The novel features which are considered as characteristic of the invention are set forth in particular in the appended claims. The invention itself, however, both as to its construction and its method of operation, together with additional objects and advantages thereof, will be best understood from the following description of specific embodiments when read in connection with the accompanying drawings.
Reference numeral 10 in
As shown in
As also shown in
In operation, the microprocessor 36 sends a command signal to the illuminator 42 to pulse the LEDs for a short time period of 500 microseconds or less, and energizes the imager 40 to collect light from a target symbol substantially only during said time period. A typical array needs about 33 milliseconds to read the entire target image and operates at a frame rate of about 30 frames per second. The array may have on the order of one million addressable image sensors.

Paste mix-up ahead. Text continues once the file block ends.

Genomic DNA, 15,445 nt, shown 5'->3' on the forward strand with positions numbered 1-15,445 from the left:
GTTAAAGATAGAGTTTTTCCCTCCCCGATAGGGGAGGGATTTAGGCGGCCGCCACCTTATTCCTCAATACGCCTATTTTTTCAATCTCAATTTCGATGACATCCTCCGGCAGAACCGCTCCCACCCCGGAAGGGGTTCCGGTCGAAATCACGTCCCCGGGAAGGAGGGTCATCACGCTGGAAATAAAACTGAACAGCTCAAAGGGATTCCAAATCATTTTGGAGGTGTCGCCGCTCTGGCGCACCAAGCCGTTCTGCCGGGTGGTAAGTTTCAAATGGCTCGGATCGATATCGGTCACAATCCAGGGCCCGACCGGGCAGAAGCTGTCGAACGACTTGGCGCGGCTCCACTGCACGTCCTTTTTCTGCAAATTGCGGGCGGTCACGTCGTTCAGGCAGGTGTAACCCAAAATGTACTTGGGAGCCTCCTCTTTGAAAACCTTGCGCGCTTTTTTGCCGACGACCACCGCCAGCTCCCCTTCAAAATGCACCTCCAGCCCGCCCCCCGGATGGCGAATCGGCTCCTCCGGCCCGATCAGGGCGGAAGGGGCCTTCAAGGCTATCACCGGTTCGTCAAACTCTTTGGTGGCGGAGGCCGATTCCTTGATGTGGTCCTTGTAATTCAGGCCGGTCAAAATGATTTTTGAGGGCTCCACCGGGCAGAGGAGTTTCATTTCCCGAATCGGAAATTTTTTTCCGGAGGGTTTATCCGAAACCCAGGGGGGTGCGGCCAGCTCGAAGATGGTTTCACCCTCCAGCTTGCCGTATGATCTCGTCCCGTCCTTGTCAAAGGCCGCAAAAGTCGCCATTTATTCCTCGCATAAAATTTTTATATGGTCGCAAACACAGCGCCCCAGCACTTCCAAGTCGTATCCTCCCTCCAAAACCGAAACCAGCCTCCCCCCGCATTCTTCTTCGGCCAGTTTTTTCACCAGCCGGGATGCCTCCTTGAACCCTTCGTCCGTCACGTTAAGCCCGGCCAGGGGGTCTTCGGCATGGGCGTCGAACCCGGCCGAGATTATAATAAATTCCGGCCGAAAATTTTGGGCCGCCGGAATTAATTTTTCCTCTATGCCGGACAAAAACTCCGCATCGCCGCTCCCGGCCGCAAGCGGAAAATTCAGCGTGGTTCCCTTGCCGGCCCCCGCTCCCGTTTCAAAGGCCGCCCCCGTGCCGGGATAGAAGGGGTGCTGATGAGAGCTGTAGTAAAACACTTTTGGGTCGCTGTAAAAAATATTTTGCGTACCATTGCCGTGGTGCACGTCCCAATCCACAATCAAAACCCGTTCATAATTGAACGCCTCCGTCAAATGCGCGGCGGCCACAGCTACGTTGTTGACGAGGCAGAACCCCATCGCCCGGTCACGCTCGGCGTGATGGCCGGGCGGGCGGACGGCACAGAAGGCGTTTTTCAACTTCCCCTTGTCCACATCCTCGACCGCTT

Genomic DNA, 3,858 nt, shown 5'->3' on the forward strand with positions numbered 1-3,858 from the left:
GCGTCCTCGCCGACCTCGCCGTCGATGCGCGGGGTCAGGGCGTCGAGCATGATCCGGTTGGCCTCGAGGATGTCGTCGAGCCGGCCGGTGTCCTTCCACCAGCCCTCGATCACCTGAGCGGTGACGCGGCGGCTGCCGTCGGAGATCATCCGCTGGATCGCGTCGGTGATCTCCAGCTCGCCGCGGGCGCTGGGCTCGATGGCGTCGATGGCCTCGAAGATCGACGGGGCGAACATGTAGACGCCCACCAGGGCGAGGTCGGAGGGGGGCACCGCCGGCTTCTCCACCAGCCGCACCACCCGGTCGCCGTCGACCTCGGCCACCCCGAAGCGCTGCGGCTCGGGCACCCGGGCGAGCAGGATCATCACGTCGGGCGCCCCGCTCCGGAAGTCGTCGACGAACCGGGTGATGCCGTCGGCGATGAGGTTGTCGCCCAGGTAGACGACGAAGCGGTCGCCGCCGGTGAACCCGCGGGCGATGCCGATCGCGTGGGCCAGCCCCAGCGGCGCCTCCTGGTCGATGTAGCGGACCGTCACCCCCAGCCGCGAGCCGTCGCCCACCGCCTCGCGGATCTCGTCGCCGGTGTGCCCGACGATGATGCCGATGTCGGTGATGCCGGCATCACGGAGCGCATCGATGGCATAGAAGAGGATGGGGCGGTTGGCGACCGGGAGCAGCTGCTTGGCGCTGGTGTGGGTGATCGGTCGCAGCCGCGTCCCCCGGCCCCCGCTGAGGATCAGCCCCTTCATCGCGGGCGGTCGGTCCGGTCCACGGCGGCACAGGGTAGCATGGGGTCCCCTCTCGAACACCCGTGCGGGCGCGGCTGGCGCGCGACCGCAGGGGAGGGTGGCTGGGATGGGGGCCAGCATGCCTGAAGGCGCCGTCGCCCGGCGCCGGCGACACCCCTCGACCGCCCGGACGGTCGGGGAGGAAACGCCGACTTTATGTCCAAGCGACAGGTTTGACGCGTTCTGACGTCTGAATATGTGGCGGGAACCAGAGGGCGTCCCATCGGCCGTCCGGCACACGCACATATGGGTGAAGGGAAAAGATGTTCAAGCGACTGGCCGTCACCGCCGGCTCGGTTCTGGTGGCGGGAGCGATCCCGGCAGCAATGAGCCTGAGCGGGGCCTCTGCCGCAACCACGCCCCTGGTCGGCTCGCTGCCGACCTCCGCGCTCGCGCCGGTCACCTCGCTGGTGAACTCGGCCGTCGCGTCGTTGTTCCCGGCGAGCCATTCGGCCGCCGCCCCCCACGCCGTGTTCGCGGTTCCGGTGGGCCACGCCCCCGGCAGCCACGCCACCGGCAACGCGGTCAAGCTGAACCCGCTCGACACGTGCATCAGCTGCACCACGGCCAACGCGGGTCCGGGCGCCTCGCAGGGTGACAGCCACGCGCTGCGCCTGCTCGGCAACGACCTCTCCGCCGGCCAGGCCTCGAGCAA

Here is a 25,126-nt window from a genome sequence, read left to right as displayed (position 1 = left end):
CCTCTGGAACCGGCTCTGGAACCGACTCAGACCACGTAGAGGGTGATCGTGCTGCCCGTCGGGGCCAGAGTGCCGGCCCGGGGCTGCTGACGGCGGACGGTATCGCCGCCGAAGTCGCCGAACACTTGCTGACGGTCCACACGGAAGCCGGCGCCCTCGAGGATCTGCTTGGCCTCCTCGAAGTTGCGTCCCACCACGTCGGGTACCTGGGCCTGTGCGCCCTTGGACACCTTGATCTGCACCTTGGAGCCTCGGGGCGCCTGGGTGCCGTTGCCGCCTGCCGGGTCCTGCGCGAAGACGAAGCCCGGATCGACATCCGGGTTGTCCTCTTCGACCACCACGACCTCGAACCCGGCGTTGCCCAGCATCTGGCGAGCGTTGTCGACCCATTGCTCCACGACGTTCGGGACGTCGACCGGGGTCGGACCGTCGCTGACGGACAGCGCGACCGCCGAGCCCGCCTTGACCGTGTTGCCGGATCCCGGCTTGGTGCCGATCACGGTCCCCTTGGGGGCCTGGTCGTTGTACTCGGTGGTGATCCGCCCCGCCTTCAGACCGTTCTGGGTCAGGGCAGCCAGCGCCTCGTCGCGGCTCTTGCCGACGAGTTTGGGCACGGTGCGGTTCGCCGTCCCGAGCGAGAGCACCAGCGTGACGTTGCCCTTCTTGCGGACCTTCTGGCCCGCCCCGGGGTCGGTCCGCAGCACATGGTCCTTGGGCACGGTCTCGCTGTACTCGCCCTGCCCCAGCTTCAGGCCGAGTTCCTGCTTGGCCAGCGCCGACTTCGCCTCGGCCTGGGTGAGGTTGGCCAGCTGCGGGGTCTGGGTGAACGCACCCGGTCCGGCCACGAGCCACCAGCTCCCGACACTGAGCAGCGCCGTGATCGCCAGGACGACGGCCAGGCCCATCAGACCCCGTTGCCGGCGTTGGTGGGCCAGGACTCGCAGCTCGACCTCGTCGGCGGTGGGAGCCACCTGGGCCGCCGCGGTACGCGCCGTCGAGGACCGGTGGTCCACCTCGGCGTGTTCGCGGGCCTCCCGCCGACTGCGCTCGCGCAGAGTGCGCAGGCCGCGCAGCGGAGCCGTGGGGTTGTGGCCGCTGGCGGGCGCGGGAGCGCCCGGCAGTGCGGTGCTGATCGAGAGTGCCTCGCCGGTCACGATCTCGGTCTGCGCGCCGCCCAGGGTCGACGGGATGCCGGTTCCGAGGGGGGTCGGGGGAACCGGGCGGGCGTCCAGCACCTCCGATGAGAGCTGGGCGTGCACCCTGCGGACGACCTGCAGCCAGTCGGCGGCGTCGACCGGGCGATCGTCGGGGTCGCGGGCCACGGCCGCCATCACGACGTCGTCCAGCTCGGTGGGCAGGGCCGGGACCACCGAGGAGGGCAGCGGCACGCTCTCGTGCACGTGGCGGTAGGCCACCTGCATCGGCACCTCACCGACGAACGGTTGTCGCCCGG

The imager 40 itself should have a global electronic shutter in which all the sensors are simultaneously exposed for light capture. Most CCD arrays are designed with a global electronic shutter. A typical CMOS array is designed with a rolling electronic shutter in which different sensors are exposed at different times. If a CMOS array is used, then it must be designed to allow a global electronic shutter.
Reference numeral 120 in